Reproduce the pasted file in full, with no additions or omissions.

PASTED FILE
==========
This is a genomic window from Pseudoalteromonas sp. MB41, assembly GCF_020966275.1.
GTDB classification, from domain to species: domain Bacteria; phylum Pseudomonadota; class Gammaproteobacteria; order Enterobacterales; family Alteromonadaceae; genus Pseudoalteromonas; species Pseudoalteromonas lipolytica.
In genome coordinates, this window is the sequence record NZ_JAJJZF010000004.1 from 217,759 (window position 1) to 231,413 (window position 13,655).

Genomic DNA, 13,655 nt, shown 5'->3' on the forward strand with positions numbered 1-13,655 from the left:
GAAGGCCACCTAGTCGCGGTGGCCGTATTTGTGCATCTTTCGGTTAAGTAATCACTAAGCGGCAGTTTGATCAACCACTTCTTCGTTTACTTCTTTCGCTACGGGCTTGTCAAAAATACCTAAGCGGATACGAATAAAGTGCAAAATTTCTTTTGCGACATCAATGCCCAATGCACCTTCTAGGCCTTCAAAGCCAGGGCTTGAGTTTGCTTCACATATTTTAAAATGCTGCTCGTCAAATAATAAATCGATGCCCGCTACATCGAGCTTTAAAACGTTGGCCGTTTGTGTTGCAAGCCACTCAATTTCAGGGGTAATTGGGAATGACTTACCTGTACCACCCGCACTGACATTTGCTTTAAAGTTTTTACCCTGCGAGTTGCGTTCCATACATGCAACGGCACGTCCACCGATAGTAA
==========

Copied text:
This is a genomic window from Pseudoalteromonas sp. MB41, assembly GCF_020966275.1.
GTDB classification, from domain to species: domain Bacteria; phylum Pseudomonadota; class Gammaproteobacteria; order Enterobacterales; family Alteromonadaceae; genus Pseudoalteromonas; species Pseudoalteromonas lipolytica.
In genome coordinates, this window is the sequence record NZ_JAJJZF010000004.1 from 217,759 (window position 1) to 231,413 (window position 13,655).

Genomic DNA, 13,655 nt, shown 5'->3' on the forward strand with positions numbered 1-13,655 from the left:
GAAGGCCACCTAGTCGCGGTGGCCGTATTTGTGCATCTTTCGGTTAAGTAATCACTAAGCGGCAGTTTGATCAACCACTTCTTCGTTTACTTCTTTCGCTACGGGCTTGTCAAAAATACCTAAGCGGATACGAATAAAGTGCAAAATTTCTTTTGCGACATCAATGCCCAATGCACCTTCTAGGCCTTCAAAGCCAGGGCTTGAGTTTGCTTCACATATTTTAAAATGCTGCTCGTCAAATAATAAATCGATGCCCGCTACATCGAGCTTTAAAACGTTGGCCGTTTGTGTTGCAAGCCACTCAATTTCAGGGGTAATTGGGAATGACTTACCTGTACCACCCGCACTGACATTTGCTTTAAAGTTTTTACCCTGCGAGTTGCGTTCCATACATGCAACGGCACGTCCACCGATAGTAA